Marwan Sahmarani

The 2009-2010 Abraaj Capital Art Prize

by Asmaa Al-Shabibi

October 2009

Asmaa Al-Shabibi writes on the Abraaj Capital Art Prize, and also interviews Abraaj Capital Art Prize winner Marwan Sahmarani.

The Abraaj Capital Art Prize was launched in 2008 as an initiative between Art Dubai and Art Dubai’s principal sponsor Abraaj Capital to promote artistic talent in the MENASA (Middle East, North Africa and South Asia) regions of the world. In its inaugural year, artists Nazgol Ansarinia, Zoulikha Bouabdellah and Kutlug Ataman (from Iran, Algeria and Turkey respectively) were each awarded US$200,000 to create the ‘project of their dreams’. Working closely with their chosen curators, these artists produced installation works which were unveiled at Art Dubai in 2009, and are now displayed at the Museum of Art and Design, New York, with further plans to travel to other prestigious institutions. This provided tremendous exposure for those artists whose talents are deserving of such international recognition. Yet on a more critical note, the prize is perhaps the finest example of a Middle East based corporate giant supporting and patronising the arts through utilizing such a direct and public approach. At one million dollars, the Abraaj Capital Art Prize yields itself as the most premium art prize in the world, which is certainly much needed at a time where public and private funding for art projects is lacking in the Middle East.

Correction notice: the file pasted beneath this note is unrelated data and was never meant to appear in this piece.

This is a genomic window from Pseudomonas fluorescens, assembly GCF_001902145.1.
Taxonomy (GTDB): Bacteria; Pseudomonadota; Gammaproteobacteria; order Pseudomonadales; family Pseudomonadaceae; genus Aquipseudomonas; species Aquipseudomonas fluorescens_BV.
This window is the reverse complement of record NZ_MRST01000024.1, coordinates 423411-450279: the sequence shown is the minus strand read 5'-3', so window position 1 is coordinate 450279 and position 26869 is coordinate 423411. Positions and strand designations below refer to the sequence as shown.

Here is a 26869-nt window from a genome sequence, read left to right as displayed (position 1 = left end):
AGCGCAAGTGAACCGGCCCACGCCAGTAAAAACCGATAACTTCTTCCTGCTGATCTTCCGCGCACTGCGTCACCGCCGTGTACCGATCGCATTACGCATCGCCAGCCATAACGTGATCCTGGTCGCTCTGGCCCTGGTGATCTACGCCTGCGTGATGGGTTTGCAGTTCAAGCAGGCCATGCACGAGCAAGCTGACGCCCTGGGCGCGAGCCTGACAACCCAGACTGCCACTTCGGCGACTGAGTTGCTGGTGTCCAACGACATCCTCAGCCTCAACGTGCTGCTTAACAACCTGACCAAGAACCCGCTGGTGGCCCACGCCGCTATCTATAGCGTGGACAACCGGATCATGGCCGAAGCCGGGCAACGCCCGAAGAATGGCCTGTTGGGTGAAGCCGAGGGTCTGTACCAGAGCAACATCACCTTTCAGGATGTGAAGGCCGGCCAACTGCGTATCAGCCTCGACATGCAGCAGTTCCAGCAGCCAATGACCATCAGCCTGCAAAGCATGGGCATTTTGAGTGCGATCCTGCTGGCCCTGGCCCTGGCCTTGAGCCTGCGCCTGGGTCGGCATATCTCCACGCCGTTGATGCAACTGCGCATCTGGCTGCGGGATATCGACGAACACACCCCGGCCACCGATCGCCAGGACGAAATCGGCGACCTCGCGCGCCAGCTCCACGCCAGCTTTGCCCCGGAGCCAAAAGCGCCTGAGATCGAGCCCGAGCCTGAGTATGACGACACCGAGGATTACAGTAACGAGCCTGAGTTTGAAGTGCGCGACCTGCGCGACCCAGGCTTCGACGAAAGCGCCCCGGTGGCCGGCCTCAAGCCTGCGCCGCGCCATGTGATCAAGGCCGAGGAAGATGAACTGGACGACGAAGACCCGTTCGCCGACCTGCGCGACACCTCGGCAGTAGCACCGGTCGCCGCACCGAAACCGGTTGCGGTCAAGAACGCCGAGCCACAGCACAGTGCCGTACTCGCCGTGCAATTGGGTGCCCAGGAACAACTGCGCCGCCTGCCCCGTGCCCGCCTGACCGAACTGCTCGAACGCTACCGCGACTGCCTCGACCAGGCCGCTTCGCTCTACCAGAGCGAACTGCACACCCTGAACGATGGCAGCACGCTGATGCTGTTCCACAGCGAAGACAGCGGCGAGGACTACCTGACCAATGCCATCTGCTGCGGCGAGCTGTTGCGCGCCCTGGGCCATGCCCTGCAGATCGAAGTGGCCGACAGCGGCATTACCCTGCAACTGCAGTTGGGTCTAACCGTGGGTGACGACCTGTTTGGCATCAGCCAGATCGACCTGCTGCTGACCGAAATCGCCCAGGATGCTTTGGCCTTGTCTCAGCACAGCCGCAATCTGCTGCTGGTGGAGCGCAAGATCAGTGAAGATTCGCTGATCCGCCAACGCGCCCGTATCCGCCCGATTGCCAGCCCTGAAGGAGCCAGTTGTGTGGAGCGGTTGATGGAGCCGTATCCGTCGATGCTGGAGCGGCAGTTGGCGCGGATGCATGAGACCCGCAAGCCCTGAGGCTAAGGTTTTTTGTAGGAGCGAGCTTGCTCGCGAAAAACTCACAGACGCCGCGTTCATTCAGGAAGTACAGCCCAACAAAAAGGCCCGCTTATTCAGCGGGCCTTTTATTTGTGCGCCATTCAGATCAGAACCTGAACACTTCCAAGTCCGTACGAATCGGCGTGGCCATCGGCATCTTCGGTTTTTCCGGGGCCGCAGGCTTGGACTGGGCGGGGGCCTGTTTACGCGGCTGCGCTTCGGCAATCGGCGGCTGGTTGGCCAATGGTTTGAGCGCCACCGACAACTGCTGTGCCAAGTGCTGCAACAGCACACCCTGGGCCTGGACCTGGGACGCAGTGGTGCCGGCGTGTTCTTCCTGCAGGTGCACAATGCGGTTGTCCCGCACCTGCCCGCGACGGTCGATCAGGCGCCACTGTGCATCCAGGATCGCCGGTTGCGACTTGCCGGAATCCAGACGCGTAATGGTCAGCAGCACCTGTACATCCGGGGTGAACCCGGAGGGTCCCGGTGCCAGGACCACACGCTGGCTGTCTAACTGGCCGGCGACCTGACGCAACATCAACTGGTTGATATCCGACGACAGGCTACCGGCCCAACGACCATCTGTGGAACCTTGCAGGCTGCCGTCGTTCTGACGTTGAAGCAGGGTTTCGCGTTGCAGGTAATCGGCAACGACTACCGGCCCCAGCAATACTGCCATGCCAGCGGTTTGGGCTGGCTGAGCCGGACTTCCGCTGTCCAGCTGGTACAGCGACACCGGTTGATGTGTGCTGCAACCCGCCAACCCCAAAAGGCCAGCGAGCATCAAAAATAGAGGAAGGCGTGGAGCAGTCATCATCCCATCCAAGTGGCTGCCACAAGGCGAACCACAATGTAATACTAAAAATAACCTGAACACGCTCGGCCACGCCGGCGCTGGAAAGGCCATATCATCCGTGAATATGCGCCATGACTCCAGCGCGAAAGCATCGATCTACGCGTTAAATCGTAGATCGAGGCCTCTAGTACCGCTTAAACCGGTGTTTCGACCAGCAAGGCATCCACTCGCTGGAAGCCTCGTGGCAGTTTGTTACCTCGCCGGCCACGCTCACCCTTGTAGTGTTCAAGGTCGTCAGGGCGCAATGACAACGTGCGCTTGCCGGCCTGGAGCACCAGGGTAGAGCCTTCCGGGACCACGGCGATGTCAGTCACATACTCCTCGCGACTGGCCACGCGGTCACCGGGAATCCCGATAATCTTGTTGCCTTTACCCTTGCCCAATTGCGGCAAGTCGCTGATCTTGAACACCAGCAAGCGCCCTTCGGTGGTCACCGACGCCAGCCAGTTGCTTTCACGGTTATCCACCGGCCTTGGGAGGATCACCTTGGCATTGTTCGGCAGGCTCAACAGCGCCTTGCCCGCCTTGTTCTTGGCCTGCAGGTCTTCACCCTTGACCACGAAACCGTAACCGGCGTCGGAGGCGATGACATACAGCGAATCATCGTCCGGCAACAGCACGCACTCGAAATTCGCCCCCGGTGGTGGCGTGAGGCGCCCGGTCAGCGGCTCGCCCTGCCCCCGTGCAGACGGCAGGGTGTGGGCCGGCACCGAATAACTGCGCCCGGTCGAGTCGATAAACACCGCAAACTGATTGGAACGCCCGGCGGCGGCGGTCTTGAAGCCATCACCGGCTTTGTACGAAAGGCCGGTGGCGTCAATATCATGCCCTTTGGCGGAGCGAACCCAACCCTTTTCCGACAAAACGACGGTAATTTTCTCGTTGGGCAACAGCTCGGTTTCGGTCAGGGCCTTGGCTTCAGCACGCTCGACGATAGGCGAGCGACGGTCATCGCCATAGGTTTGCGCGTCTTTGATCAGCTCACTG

As of September, the three new winners of the Abraaj Capital Art Prize were announced and I caught up with one of its recipients, Marwan Sahmarani, who exclaimed that wining the prize was like ‘winning the marathon before the run had begun’. I had met Marwan about a year ago in Beirut, spending a few hours in his studio amongst his large-scale intense and dramatic works, and I was thrilled that he received the award. Born in 1970, he left his birth city Beirut in 1989 by moving to Paris to study at l’Ecole Supérieur d’Art Graphique. He has lived in Montreal since then, but recently moved back to Beirut.